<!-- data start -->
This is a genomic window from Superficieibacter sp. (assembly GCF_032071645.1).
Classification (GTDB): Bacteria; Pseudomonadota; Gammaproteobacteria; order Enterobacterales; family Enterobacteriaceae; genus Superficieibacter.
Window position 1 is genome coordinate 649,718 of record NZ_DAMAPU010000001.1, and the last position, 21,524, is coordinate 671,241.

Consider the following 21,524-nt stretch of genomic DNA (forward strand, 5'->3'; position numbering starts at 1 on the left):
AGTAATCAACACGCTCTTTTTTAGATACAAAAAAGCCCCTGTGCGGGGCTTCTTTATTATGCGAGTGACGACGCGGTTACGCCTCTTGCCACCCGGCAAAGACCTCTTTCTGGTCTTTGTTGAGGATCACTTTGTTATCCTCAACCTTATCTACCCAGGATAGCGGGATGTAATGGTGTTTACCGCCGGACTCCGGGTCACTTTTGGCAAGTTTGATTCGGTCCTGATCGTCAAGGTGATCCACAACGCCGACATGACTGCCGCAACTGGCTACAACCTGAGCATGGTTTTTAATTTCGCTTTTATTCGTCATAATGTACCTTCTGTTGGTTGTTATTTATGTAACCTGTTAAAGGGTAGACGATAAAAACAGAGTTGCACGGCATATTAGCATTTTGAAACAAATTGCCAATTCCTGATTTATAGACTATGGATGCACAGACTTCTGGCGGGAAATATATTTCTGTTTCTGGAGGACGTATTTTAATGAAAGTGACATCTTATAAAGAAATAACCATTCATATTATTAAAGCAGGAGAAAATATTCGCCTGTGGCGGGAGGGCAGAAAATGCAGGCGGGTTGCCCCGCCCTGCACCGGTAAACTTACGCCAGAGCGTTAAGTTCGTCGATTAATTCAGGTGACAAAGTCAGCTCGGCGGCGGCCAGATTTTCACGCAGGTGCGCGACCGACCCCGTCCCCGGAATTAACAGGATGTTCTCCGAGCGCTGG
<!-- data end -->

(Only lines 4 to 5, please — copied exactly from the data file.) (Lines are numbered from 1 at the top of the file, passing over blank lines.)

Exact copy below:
Consider the following 21,524-nt stretch of genomic DNA (forward strand, 5'->3'; position numbering starts at 1 on the left):
AGTAATCAACACGCTCTTTTTTAGATACAAAAAAGCCCCTGTGCGGGGCTTCTTTATTATGCGAGTGACGACGCGGTTACGCCTCTTGCCACCCGGCAAAGACCTCTTTCTGGTCTTTGTTGAGGATCACTTTGTTATCCTCAACCTTATCTACCCAGGATAGCGGGATGTAATGGTGTTTACCGCCGGACTCCGGGTCACTTTTGGCAAGTTTGATTCGGTCCTGATCGTCAAGGTGATCCACAACGCCGACATGACTGCCGCAACTGGCTACAACCTGAGCATGGTTTTTAATTTCGCTTTTATTCGTCATAATGTACCTTCTGTTGGTTGTTATTTATGTAACCTGTTAAAGGGTAGACGATAAAAACAGAGTTGCACGGCATATTAGCATTTTGAAACAAATTGCCAATTCCTGATTTATAGACTATGGATGCACAGACTTCTGGCGGGAAATATATTTCTGTTTCTGGAGGACGTATTTTAATGAAAGTGACATCTTATAAAGAAATAACCATTCATATTATTAAAGCAGGAGAAAATATTCGCCTGTGGCGGGAGGGCAGAAAATGCAGGCGGGTTGCCCCGCCCTGCACCGGTAAACTTACGCCAGAGCGTTAAGTTCGTCGATTAATTCAGGTGACAAAGTCAGCTCGGCGGCGGCCAGATTTTCACGCAGGTGCGCGACCGACCCCGTCCCCGGAATTAACAGGATGTTCTCCGAGCGCTGG